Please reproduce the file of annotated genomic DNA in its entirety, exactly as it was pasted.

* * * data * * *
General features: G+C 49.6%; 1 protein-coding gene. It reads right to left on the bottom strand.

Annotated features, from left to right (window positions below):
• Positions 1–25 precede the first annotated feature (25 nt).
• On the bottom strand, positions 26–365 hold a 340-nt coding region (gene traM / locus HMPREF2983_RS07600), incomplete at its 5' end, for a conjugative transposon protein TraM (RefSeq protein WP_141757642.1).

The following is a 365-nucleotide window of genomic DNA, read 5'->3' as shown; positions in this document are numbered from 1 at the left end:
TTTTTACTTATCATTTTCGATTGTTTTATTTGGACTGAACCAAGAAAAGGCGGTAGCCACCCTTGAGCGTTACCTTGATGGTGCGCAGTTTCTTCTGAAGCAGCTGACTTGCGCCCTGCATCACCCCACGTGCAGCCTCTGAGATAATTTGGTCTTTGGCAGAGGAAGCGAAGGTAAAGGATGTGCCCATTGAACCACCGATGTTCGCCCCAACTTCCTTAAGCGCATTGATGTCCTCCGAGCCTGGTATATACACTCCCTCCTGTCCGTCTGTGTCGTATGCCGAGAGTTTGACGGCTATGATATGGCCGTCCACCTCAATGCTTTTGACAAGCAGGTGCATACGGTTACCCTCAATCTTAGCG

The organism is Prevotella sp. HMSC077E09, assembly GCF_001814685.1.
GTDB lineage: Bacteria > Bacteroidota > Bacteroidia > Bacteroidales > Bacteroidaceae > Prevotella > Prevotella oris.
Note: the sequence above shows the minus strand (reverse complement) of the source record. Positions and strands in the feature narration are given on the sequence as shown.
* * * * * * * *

General features: G+C 49.6%; 1 protein-coding gene. It reads right to left on the bottom strand.

Annotated features, from left to right (window positions below):
• Positions 1–25 precede the first annotated feature (25 nt).
• On the bottom strand, positions 26–365 hold a 340-nt coding region (gene traM / locus HMPREF2983_RS07600), incomplete at its 5' end, for a conjugative transposon protein TraM (RefSeq protein WP_141757642.1).

The following is a 365-nucleotide window of genomic DNA, read 5'->3' as shown; positions in this document are numbered from 1 at the left end:
TTTTTACTTATCATTTTCGATTGTTTTATTTGGACTGAACCAAGAAAAGGCGGTAGCCACCCTTGAGCGTTACCTTGATGGTGCGCAGTTTCTTCTGAAGCAGCTGACTTGCGCCCTGCATCACCCCACGTGCAGCCTCTGAGATAATTTGGTCTTTGGCAGAGGAAGCGAAGGTAAAGGATGTGCCCATTGAACCACCGATGTTCGCCCCAACTTCCTTAAGCGCATTGATGTCCTCCGAGCCTGGTATATACACTCCCTCCTGTCCGTCTGTGTCGTATGCCGAGAGTTTGACGGCTATGATATGGCCGTCCACCTCAATGCTTTTGACAAGCAGGTGCATACGGTTACCCTCAATCTTAGCG

The organism is Prevotella sp. HMSC077E09, assembly GCF_001814685.1.
GTDB lineage: Bacteria > Bacteroidota > Bacteroidia > Bacteroidales > Bacteroidaceae > Prevotella > Prevotella oris.
Note: the sequence above shows the minus strand (reverse complement) of the source record. Positions and strands in the feature narration are given on the sequence as shown.